THE I TATTI RENAISSANCE LIBRARY
Cover: Modern Poets, from Harvard University PressCover: Modern Poets in HARDCOVER

The I Tatti Renaissance Library 48

Modern Poets

Lilio Gregorio Giraldi

Edited and translated by John N. Grant

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Product Details

HARDCOVER

$35.00 • £28.95 • €31.50

ISBN 9780674055759

Publication Date: 05/31/2011

Short

400 pages

5-1/4 x 8 inches

Villa I Tatti > The I Tatti Renaissance Library

World

Born in Ferrara, Lilio Gregorio Giraldi (1479–1552) received an excellent classical education at the world-famous humanist schools of his native city. On his various travels in search of a patron, he visited Naples, frequenting the Academy there; Mirandola, where he entered the service of Gianfrancesco Pico; Milan, where he studied Greek under Demetrius Chalcondyles; and Rome, where he enjoyed the munificence of Pope Leo X. Following the sack of Rome in 1527, Giraldi eventually made his way back to Ferrara, where he spent the last years of his life.

Giraldi was the author of many works on literary history, mythology, and antiquities. Among the most famous are his dialogues, translated here into English for the first time. Modeled on Cicero’s Brutus, the work discusses hundreds of contemporary neo-Latin and vernacular poets, giving a panoramic view of European poetry in the late fifteenth and early sixteenth century from Great Britain to Greece, but concentrating above all on Italy.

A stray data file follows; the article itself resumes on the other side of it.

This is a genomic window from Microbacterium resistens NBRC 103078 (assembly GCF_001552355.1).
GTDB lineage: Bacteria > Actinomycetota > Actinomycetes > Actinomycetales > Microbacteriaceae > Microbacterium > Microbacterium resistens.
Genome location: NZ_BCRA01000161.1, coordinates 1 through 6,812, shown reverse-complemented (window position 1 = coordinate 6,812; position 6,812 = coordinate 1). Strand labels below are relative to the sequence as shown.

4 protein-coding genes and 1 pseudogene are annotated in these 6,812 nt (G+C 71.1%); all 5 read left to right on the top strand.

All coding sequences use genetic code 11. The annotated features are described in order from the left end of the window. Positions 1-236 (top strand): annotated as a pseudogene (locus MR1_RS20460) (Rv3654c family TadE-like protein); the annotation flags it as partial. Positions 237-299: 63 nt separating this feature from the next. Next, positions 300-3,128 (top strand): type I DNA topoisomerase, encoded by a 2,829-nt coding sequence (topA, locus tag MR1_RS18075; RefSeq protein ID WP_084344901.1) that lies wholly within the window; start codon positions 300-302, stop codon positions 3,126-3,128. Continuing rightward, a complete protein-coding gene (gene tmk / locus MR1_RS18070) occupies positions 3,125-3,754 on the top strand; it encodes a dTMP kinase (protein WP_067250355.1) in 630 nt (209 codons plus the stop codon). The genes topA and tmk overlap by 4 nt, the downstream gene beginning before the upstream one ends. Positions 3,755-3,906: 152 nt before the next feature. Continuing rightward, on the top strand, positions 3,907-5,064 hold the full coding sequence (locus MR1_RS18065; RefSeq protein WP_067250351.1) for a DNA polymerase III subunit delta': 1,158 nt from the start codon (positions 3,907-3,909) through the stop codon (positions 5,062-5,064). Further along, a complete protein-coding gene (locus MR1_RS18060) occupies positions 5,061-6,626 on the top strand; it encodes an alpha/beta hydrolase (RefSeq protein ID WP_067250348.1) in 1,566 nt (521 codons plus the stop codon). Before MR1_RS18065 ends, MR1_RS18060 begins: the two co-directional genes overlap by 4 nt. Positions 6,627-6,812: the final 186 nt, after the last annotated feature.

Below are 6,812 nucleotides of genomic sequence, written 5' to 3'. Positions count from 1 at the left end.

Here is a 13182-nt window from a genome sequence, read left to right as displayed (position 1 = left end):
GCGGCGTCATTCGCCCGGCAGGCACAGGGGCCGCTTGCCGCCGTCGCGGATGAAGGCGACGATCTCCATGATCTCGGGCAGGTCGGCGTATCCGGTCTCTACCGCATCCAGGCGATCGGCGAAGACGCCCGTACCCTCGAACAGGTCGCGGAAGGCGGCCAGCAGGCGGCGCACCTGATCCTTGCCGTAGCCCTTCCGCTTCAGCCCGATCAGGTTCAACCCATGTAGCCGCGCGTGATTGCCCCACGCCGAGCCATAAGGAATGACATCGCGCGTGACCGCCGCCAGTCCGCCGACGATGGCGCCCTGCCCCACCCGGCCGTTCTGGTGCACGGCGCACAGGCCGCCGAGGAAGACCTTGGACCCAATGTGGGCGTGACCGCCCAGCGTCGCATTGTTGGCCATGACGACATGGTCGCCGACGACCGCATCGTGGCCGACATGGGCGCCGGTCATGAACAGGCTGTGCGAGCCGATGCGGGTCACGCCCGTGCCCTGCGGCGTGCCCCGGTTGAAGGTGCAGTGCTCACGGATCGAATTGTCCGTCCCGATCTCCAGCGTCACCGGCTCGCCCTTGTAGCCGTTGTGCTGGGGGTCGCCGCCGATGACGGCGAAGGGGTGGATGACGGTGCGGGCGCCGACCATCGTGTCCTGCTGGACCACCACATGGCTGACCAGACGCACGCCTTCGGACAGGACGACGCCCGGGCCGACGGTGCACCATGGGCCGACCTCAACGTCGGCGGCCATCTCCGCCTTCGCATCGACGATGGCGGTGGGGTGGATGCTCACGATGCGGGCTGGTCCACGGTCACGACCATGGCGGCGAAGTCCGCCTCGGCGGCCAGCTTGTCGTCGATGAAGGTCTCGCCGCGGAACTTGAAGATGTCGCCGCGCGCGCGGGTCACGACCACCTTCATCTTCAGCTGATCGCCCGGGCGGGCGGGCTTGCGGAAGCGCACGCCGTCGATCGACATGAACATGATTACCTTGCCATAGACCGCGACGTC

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Jacket: An Inquiry into Modes of Existence: An Anthropology of the Moderns, by Bruno Latour, translated by Catherine Porter, from Harvard University Press

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In awarding Bruno Latour the 2021 Kyoto Prize for Arts and Philosophy, the Inamori Foundation said he has “revolutionized the conventional view of science” and “his philosophy re-examines ‘modernity’ based on the dualism of nature and society.” Below is an excerpt from An Inquiry into Modes of Existence: An Anthropology of the Moderns. For more than twenty years, scientific and technological controversies have proliferated in number and scope, eventually reaching the climate itself. Since geologists are beginning to use the term “Anthropocene” to designate the era of Earth’s history that follows the Holocene